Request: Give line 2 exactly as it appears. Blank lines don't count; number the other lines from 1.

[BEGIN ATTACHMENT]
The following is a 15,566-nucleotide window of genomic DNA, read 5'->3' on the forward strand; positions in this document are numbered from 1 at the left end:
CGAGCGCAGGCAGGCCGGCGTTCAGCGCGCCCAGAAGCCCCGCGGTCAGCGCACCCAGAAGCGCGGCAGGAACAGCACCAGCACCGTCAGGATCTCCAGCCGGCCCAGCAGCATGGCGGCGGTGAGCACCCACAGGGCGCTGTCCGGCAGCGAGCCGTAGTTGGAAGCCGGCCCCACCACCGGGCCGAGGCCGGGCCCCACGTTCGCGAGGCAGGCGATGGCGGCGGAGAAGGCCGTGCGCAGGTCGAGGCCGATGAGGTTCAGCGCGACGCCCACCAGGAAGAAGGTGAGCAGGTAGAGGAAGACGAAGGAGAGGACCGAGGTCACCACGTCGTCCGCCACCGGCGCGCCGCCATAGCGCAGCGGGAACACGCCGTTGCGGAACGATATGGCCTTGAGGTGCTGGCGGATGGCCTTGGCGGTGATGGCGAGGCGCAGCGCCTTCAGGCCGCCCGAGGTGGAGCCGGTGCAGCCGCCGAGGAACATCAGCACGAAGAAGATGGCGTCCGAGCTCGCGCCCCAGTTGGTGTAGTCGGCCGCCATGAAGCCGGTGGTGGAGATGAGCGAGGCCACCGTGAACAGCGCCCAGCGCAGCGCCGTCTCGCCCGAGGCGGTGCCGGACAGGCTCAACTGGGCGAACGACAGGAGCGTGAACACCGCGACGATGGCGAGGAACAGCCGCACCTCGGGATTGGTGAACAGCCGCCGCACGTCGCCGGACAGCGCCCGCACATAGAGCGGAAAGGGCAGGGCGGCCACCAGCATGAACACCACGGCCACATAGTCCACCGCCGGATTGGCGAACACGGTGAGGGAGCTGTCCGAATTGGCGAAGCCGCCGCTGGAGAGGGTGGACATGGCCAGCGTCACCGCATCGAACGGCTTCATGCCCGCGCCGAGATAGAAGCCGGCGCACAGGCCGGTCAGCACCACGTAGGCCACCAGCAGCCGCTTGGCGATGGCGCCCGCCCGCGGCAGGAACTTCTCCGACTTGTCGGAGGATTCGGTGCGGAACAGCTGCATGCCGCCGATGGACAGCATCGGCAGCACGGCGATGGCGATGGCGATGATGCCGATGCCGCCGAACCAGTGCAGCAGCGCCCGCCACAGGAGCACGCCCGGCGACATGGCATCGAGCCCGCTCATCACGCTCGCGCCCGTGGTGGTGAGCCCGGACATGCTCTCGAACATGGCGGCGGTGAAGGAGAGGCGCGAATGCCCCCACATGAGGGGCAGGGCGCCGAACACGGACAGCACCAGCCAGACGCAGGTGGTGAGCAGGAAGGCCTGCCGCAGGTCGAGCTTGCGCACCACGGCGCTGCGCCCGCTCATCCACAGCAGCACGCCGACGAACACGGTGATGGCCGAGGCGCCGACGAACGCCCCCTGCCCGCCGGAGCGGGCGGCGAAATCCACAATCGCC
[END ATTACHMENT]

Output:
CGAGCGCAGGCAGGCCGGCGTTCAGCGCGCCCAGAAGCCCCGCGGTCAGCGCACCCAGAAGCGCGGCAGGAACAGCACCAGCACCGTCAGGATCTCCAGCCGGCCCAGCAGCATGGCGGCGGTGAGCACCCACAGGGCGCTGTCCGGCAGCGAGCCGTAGTTGGAAGCCGGCCCCACCACCGGGCCGAGGCCGGGCCCCACGTTCGCGAGGCAGGCGATGGCGGCGGAGAAGGCCGTGCGCAGGTCGAGGCCGATGAGGTTCAGCGCGACGCCCACCAGGAAGAAGGTGAGCAGGTAGAGGAAGACGAAGGAGAGGACCGAGGTCACCACGTCGTCCGCCACCGGCGCGCCGCCATAGCGCAGCGGGAACACGCCGTTGCGGAACGATATGGCCTTGAGGTGCTGGCGGATGGCCTTGGCGGTGATGGCGAGGCGCAGCGCCTTCAGGCCGCCCGAGGTGGAGCCGGTGCAGCCGCCGAGGAACATCAGCACGAAGAAGATGGCGTCCGAGCTCGCGCCCCAGTTGGTGTAGTCGGCCGCCATGAAGCCGGTGGTGGAGATGAGCGAGGCCACCGTGAACAGCGCCCAGCGCAGCGCCGTCTCGCCCGAGGCGGTGCCGGACAGGCTCAACTGGGCGAACGACAGGAGCGTGAACACCGCGACGATGGCGAGGAACAGCCGCACCTCGGGATTGGTGAACAGCCGCCGCACGTCGCCGGACAGCGCCCGCACATAGAGCGGAAAGGGCAGGGCGGCCACCAGCATGAACACCACGGCCACATAGTCCACCGCCGGATTGGCGAACACGGTGAGGGAGCTGTCCGAATTGGCGAAGCCGCCGCTGGAGAGGGTGGACATGGCCAGCGTCACCGCATCGAACGGCTTCATGCCCGCGCCGAGATAGAAGCCGGCGCACAGGCCGGTCAGCACCACGTAGGCCACCAGCAGCCGCTTGGCGATGGCGCCCGCCCGCGGCAGGAACTTCTCCGACTTGTCGGAGGATTCGGTGCGGAACAGCTGCATGCCGCCGATGGACAGCATCGGCAGCACGGCGATGGCGATGGCGATGATGCCGATGCCGCCGAACCAGTGCAGCAGCGCCCGCCACAGGAGCACGCCCGGCGACATGGCATCGAGCCCGCTCATCACGCTCGCGCCCGTGGTGGTGAGCCCGGACATGCTCTCGAACATGGCGGCGGTGAAGGAGAGGCGCGAATGCCCCCACATGAGGGGCAGGGCGCCGAACACGGACAGCACCAGCCAGACGCAGGTGGTGAGCAGGAAGGCCTGCCGCAGGTCGAGCTTGCGCACCACGGCGCTGCGCCCGCTCATCCACAGCAGCACGCCGACGAACACGGTGATGGCCGAGGCGCCGACGAACGCCCCCTGCCCGCCGGAGCGGGCGGCGAAATCCACAATCGCC